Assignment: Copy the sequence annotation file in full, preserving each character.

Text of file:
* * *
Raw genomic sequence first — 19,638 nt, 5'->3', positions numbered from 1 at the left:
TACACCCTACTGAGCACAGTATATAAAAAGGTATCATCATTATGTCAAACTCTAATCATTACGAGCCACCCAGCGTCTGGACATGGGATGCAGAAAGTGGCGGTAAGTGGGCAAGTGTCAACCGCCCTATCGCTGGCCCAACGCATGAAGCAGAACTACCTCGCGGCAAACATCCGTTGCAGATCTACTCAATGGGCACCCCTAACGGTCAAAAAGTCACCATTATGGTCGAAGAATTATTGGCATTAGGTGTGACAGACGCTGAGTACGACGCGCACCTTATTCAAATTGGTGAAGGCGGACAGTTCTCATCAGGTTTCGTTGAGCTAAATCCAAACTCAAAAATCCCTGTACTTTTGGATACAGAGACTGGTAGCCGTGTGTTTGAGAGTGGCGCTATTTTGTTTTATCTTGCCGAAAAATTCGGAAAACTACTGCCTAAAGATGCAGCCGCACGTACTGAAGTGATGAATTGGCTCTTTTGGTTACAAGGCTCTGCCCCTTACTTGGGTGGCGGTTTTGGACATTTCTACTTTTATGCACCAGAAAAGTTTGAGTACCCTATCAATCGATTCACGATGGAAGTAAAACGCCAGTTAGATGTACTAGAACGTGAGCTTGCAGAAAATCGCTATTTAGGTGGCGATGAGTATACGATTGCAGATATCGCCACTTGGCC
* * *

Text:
Raw genomic sequence first — 19,638 nt, 5'->3', positions numbered from 1 at the left:
TACACCCTACTGAGCACAGTATATAAAAAGGTATCATCATTATGTCAAACTCTAATCATTACGAGCCACCCAGCGTCTGGACATGGGATGCAGAAAGTGGCGGTAAGTGGGCAAGTGTCAACCGCCCTATCGCTGGCCCAACGCATGAAGCAGAACTACCTCGCGGCAAACATCCGTTGCAGATCTACTCAATGGGCACCCCTAACGGTCAAAAAGTCACCATTATGGTCGAAGAATTATTGGCATTAGGTGTGACAGACGCTGAGTACGACGCGCACCTTATTCAAATTGGTGAAGGCGGACAGTTCTCATCAGGTTTCGTTGAGCTAAATCCAAACTCAAAAATCCCTGTACTTTTGGATACAGAGACTGGTAGCCGTGTGTTTGAGAGTGGCGCTATTTTGTTTTATCTTGCCGAAAAATTCGGAAAACTACTGCCTAAAGATGCAGCCGCACGTACTGAAGTGATGAATTGGCTCTTTTGGTTACAAGGCTCTGCCCCTTACTTGGGTGGCGGTTTTGGACATTTCTACTTTTATGCACCAGAAAAGTTTGAGTACCCTATCAATCGATTCACGATGGAAGTAAAACGCCAGTTAGATGTACTAGAACGTGAGCTTGCAGAAAATCGCTATTTAGGTGGCGATGAGTATACGATTGCAGATATCGCCACTTGGCC